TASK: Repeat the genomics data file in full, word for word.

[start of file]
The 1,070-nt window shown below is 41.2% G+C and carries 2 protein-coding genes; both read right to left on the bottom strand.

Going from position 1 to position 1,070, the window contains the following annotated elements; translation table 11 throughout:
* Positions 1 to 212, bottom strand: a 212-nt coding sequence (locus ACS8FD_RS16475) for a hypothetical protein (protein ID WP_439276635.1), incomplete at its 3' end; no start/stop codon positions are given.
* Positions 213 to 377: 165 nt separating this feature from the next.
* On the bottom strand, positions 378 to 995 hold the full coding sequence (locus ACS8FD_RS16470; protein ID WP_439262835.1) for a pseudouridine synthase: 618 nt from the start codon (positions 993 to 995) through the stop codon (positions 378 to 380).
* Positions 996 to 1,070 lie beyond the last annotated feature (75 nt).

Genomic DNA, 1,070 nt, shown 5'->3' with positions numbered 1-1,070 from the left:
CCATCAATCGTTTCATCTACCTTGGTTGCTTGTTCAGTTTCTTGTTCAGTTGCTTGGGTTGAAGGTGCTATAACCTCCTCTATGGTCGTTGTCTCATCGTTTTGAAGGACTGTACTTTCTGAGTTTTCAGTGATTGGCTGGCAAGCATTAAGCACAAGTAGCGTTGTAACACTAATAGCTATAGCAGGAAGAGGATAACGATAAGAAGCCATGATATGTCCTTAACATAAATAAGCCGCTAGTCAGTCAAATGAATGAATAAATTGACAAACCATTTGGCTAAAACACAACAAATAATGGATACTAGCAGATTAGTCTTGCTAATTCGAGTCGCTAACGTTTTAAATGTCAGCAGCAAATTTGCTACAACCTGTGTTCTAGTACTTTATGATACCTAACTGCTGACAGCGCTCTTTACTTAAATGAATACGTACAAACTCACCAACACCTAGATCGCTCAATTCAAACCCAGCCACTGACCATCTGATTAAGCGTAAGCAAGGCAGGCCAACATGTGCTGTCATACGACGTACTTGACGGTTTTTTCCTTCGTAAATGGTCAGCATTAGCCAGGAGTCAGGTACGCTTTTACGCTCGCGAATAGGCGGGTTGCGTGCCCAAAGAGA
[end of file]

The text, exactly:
The 1,070-nt window shown below is 41.2% G+C and carries 2 protein-coding genes; both read right to left on the bottom strand.

Going from position 1 to position 1,070, the window contains the following annotated elements; translation table 11 throughout:
* Positions 1 to 212, bottom strand: a 212-nt coding sequence (locus ACS8FD_RS16475) for a hypothetical protein (protein ID WP_439276635.1), incomplete at its 3' end; no start/stop codon positions are given.
* Positions 213 to 377: 165 nt separating this feature from the next.
* On the bottom strand, positions 378 to 995 hold the full coding sequence (locus ACS8FD_RS16470; protein ID WP_439262835.1) for a pseudouridine synthase: 618 nt from the start codon (positions 993 to 995) through the stop codon (positions 378 to 380).
* Positions 996 to 1,070 lie beyond the last annotated feature (75 nt).

Genomic DNA, 1,070 nt, shown 5'->3' with positions numbered 1-1,070 from the left:
CCATCAATCGTTTCATCTACCTTGGTTGCTTGTTCAGTTTCTTGTTCAGTTGCTTGGGTTGAAGGTGCTATAACCTCCTCTATGGTCGTTGTCTCATCGTTTTGAAGGACTGTACTTTCTGAGTTTTCAGTGATTGGCTGGCAAGCATTAAGCACAAGTAGCGTTGTAACACTAATAGCTATAGCAGGAAGAGGATAACGATAAGAAGCCATGATATGTCCTTAACATAAATAAGCCGCTAGTCAGTCAAATGAATGAATAAATTGACAAACCATTTGGCTAAAACACAACAAATAATGGATACTAGCAGATTAGTCTTGCTAATTCGAGTCGCTAACGTTTTAAATGTCAGCAGCAAATTTGCTACAACCTGTGTTCTAGTACTTTATGATACCTAACTGCTGACAGCGCTCTTTACTTAAATGAATACGTACAAACTCACCAACACCTAGATCGCTCAATTCAAACCCAGCCACTGACCATCTGATTAAGCGTAAGCAAGGCAGGCCAACATGTGCTGTCATACGACGTACTTGACGGTTTTTTCCTTCGTAAATGGTCAGCATTAGCCAGGAGTCAGGTACGCTTTTACGCTCGCGAATAGGCGGGTTGCGTGCCCAAAGAGA